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The competition to provide broadband from low Earth orbit (LEO) satellites is slowly but steadily growing. The futuristic prospect of wirelessly accessing high-speed, low-latency internet connectivity has become an appealing proposition for both enterprises and consumers.

Moreover, in a world where one-third of the population does not have internet access, non-terrestrial communications, such as satellite communications, are becoming integral to promoting inclusivity in an increasingly connected world. The non-requirement of local ground infrastructure like DSL, fiber or 5G wireless makes satellite internet the perfect option for rural and underserved areas.

In August last year, the Digital Cooperation Organization (DCO), the intergovernmental organization established to enable digital prosperity for all, took in Omantel as the first official observer organization from Oman. As a leading telecommunications provider in Oman, Omantel will provide unique insight and experience in innovation, startups and telecoms technology to the DCO to support the DCO’s mission to create digital prosperity for all.

Satellite connectivity is the perfect tool for organizations such as the DCO, which focuses on digital economy initiatives supporting youth, startup entrepreneurs and women. This purview includes 11 member states with a combined GDP of over US$2 trillion and a population of nearly 600 million. With 70% of future economic growth set to be digital, DCO member states provide an especially valuable market opportunity to investors and entrepreneurs alike.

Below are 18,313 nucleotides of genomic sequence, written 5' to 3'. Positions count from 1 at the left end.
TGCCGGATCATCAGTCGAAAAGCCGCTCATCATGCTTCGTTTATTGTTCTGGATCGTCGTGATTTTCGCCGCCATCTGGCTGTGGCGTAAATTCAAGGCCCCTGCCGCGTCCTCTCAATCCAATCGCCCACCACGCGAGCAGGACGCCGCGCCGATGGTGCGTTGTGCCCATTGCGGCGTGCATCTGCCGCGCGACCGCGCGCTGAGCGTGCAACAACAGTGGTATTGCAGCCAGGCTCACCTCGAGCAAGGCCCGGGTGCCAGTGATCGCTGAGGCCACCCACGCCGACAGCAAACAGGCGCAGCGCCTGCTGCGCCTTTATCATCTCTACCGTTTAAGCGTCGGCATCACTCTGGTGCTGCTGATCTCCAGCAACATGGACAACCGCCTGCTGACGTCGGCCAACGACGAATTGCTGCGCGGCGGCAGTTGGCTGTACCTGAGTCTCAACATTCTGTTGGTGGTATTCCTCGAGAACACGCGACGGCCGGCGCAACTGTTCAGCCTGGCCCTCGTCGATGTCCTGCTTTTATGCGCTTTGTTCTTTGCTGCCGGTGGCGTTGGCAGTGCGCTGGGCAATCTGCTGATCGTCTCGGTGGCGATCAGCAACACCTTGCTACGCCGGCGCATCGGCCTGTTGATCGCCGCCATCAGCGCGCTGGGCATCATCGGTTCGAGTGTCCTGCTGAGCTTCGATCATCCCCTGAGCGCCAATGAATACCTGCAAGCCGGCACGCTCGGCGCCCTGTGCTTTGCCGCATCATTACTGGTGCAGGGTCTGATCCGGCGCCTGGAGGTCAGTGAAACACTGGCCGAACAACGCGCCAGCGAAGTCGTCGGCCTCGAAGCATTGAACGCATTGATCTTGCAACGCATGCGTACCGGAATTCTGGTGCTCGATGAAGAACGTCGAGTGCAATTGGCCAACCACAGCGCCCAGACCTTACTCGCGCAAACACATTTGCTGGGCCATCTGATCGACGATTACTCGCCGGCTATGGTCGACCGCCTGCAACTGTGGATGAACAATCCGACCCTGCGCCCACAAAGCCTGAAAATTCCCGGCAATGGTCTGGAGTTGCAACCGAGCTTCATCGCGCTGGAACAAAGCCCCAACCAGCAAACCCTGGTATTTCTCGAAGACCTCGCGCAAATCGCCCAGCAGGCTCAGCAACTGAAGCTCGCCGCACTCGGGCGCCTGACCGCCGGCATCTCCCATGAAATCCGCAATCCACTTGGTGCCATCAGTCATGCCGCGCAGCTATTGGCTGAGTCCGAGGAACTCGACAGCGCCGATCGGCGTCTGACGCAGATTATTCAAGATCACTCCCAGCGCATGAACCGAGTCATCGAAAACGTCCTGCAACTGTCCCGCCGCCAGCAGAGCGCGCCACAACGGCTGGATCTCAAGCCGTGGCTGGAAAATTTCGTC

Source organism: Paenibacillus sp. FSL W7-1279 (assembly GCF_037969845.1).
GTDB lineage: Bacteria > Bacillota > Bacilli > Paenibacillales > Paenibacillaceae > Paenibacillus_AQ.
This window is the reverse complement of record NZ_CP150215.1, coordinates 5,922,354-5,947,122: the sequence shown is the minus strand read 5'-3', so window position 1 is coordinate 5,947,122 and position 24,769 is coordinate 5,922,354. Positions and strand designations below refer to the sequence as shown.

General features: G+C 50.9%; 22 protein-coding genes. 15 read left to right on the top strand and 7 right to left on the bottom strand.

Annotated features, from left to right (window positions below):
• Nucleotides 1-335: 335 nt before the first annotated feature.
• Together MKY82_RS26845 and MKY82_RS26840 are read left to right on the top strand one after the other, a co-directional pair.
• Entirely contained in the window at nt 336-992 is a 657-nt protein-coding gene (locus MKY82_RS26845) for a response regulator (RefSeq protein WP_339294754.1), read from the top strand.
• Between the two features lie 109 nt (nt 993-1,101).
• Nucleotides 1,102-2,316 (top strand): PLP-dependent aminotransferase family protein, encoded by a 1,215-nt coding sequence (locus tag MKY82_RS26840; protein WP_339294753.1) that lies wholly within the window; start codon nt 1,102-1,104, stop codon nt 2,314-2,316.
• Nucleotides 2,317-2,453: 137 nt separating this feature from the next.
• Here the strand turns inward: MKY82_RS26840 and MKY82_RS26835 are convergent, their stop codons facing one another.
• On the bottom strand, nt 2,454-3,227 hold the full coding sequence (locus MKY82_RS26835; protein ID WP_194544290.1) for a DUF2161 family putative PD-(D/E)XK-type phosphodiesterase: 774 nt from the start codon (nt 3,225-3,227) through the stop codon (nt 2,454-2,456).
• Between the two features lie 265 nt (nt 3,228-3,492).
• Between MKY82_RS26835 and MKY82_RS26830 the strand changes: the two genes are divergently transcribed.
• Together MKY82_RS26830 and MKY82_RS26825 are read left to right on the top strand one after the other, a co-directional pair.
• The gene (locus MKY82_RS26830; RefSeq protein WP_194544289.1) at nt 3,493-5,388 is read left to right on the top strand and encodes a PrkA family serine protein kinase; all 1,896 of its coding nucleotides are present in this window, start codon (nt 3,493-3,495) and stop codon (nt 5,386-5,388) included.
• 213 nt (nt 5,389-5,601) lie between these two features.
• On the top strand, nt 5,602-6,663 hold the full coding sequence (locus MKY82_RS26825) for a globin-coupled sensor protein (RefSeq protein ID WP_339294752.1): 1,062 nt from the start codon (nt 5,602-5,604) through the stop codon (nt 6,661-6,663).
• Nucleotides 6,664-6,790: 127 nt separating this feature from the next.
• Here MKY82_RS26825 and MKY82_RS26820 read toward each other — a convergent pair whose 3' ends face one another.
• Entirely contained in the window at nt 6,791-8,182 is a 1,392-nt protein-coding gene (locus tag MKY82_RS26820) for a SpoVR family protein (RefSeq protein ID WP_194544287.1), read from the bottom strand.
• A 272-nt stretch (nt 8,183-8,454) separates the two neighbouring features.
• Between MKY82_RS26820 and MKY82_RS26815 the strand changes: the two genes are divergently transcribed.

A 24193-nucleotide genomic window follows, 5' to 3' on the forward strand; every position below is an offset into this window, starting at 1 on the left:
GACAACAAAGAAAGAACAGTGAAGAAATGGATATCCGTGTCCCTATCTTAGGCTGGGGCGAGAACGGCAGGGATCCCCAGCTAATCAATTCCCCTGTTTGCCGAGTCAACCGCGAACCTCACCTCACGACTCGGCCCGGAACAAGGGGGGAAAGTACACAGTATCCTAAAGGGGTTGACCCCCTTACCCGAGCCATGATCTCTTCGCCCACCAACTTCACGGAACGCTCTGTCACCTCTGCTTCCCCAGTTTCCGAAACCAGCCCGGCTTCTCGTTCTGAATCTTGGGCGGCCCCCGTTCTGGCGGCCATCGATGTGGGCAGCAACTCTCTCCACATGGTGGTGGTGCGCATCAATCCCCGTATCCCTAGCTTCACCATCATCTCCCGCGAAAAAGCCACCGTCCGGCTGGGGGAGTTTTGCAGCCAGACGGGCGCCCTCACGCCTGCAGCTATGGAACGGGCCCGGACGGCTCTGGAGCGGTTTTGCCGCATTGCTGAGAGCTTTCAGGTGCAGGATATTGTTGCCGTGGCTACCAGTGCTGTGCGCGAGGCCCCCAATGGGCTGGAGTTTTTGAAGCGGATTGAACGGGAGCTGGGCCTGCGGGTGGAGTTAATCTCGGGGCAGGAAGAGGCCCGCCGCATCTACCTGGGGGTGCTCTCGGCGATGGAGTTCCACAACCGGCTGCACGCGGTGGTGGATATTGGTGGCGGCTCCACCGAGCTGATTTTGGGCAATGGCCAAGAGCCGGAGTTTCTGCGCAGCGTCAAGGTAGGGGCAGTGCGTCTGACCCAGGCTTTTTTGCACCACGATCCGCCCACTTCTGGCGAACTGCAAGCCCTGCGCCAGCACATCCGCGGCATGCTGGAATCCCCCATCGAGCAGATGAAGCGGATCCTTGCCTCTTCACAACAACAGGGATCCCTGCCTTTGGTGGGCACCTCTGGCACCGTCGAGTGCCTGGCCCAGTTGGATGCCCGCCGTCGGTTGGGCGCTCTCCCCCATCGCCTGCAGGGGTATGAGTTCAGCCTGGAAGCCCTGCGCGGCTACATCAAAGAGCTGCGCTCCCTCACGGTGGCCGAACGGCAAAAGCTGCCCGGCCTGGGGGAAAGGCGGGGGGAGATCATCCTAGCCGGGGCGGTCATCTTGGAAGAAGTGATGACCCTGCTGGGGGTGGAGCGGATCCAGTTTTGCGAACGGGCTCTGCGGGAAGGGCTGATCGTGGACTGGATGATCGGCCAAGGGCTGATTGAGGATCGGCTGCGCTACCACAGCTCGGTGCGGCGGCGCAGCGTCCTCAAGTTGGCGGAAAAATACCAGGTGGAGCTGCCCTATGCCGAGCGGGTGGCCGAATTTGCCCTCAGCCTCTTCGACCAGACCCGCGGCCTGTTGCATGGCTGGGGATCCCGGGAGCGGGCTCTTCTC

Enabling New Applications

Wireless coverage is expected to expand from 2D “population coverage” on the ground surface to 3D “global and space coverage.” Integrating non-terrestrial and terrestrial communications systems will achieve this 3D coverage of the Earth. It will not only provide communications with broadband and wide-range IoT services around the world but also provide new functions such as precision-enhanced positioning and navigation as well as observation of the Earth in real-time.

As a case in point, OQ Technology, the leading 5G IoT satellite operator, is collaborating with the European Space Agency and the Luxembourg government to launch an in-orbit pathfinder mission (MACSAT) with the aim of strengthening its space and ground infrastructure and thus expanding its satellite coverage. The mission will bolster their 5G IoT capabilities that can address pressing needs like greenhouse gas monitoring, supply chain sustainability for governments and other sectors, including transportation, agritech, utilities, smart cities, mining, telemedicine, maritime and energy/O&G services and so on.

Moreover, SATCOMs have become key enablers of emergency first responder operations to implement disaster relief plans, even amidst widespread outages. As technology advances, businesses and government organizations are increasingly looking to satellites as a proactive disaster relief measure that can mobilize faster and more efficient response plans.

Innovative services such as inflight connectivity and maritime navigation are the primary growing market segments for satellite internet. Furthermore, LEO constellations have the potential to enable long-range communication with low latency. Integrating this with flourishing unmanned aerial vehicle (UAV) assisted non-terrestrial networks is expected to become a disruptive solution beyond 5G systems, provisioning large-scale, three-dimensional connectivity.